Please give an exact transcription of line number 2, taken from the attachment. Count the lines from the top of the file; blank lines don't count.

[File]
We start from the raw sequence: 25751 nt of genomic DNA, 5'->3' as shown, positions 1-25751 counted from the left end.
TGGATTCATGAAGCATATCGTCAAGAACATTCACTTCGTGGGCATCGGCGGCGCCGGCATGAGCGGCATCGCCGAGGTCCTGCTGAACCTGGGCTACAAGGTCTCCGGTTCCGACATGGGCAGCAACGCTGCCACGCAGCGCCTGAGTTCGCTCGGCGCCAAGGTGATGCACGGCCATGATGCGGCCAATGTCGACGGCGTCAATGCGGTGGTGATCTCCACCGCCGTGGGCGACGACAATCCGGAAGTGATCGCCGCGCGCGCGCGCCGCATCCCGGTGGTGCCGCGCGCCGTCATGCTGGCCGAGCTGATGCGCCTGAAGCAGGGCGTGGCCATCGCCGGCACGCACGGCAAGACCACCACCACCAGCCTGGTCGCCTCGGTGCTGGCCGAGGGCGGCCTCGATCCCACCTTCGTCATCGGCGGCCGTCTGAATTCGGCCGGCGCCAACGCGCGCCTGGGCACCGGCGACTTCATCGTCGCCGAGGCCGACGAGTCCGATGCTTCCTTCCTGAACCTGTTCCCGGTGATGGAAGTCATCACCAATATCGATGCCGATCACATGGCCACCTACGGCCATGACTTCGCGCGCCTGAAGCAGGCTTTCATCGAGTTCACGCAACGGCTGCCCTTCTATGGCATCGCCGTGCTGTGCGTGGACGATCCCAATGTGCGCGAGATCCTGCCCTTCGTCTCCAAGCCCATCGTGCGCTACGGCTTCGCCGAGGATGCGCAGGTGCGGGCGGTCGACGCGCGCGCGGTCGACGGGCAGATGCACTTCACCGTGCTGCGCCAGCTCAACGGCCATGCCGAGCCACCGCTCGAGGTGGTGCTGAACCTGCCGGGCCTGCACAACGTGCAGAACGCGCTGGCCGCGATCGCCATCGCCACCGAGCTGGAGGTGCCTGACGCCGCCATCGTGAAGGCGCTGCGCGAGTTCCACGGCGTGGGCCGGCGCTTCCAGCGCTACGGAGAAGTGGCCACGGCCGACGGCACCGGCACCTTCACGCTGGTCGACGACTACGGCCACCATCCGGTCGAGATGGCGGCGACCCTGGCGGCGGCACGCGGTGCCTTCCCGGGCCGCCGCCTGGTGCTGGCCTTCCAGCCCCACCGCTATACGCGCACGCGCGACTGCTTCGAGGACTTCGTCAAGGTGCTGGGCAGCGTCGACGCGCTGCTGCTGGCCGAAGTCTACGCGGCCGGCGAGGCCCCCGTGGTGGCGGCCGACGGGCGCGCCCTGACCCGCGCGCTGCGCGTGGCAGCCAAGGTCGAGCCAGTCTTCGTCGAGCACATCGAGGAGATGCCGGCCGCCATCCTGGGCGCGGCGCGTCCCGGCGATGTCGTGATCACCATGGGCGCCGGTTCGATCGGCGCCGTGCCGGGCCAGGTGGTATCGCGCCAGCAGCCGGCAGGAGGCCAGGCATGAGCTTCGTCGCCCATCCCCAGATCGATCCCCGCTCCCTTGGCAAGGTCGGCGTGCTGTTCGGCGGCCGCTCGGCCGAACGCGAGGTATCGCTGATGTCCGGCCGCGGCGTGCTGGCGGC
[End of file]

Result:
TGGATTCATGAAGCATATCGTCAAGAACATTCACTTCGTGGGCATCGGCGGCGCCGGCATGAGCGGCATCGCCGAGGTCCTGCTGAACCTGGGCTACAAGGTCTCCGGTTCCGACATGGGCAGCAACGCTGCCACGCAGCGCCTGAGTTCGCTCGGCGCCAAGGTGATGCACGGCCATGATGCGGCCAATGTCGACGGCGTCAATGCGGTGGTGATCTCCACCGCCGTGGGCGACGACAATCCGGAAGTGATCGCCGCGCGCGCGCGCCGCATCCCGGTGGTGCCGCGCGCCGTCATGCTGGCCGAGCTGATGCGCCTGAAGCAGGGCGTGGCCATCGCCGGCACGCACGGCAAGACCACCACCACCAGCCTGGTCGCCTCGGTGCTGGCCGAGGGCGGCCTCGATCCCACCTTCGTCATCGGCGGCCGTCTGAATTCGGCCGGCGCCAACGCGCGCCTGGGCACCGGCGACTTCATCGTCGCCGAGGCCGACGAGTCCGATGCTTCCTTCCTGAACCTGTTCCCGGTGATGGAAGTCATCACCAATATCGATGCCGATCACATGGCCACCTACGGCCATGACTTCGCGCGCCTGAAGCAGGCTTTCATCGAGTTCACGCAACGGCTGCCCTTCTATGGCATCGCCGTGCTGTGCGTGGACGATCCCAATGTGCGCGAGATCCTGCCCTTCGTCTCCAAGCCCATCGTGCGCTACGGCTTCGCCGAGGATGCGCAGGTGCGGGCGGTCGACGCGCGCGCGGTCGACGGGCAGATGCACTTCACCGTGCTGCGCCAGCTCAACGGCCATGCCGAGCCACCGCTCGAGGTGGTGCTGAACCTGCCGGGCCTGCACAACGTGCAGAACGCGCTGGCCGCGATCGCCATCGCCACCGAGCTGGAGGTGCCTGACGCCGCCATCGTGAAGGCGCTGCGCGAGTTCCACGGCGTGGGCCGGCGCTTCCAGCGCTACGGAGAAGTGGCCACGGCCGACGGCACCGGCACCTTCACGCTGGTCGACGACTACGGCCACCATCCGGTCGAGATGGCGGCGACCCTGGCGGCGGCACGCGGTGCCTTCCCGGGCCGCCGCCTGGTGCTGGCCTTCCAGCCCCACCGCTATACGCGCACGCGCGACTGCTTCGAGGACTTCGTCAAGGTGCTGGGCAGCGTCGACGCGCTGCTGCTGGCCGAAGTCTACGCGGCCGGCGAGGCCCCCGTGGTGGCGGCCGACGGGCGCGCCCTGACCCGCGCGCTGCGCGTGGCAGCCAAGGTCGAGCCAGTCTTCGTCGAGCACATCGAGGAGATGCCGGCCGCCATCCTGGGCGCGGCGCGTCCCGGCGATGTCGTGATCACCATGGGCGCCGGTTCGATCGGCGCCGTGCCGGGCCAGGTGGTATCGCGCCAGCAGCCGGCAGGAGGCCAGGCATGAGCTTCGTCGCCCATCCCCAGATCGATCCCCGCTCCCTTGGCAAGGTCGGCGTGCTGTTCGGCGGCCGCTCGGCCGAACGCGAGGTATCGCTGATGTCCGGCCGCGGCGTGCTGGCGGC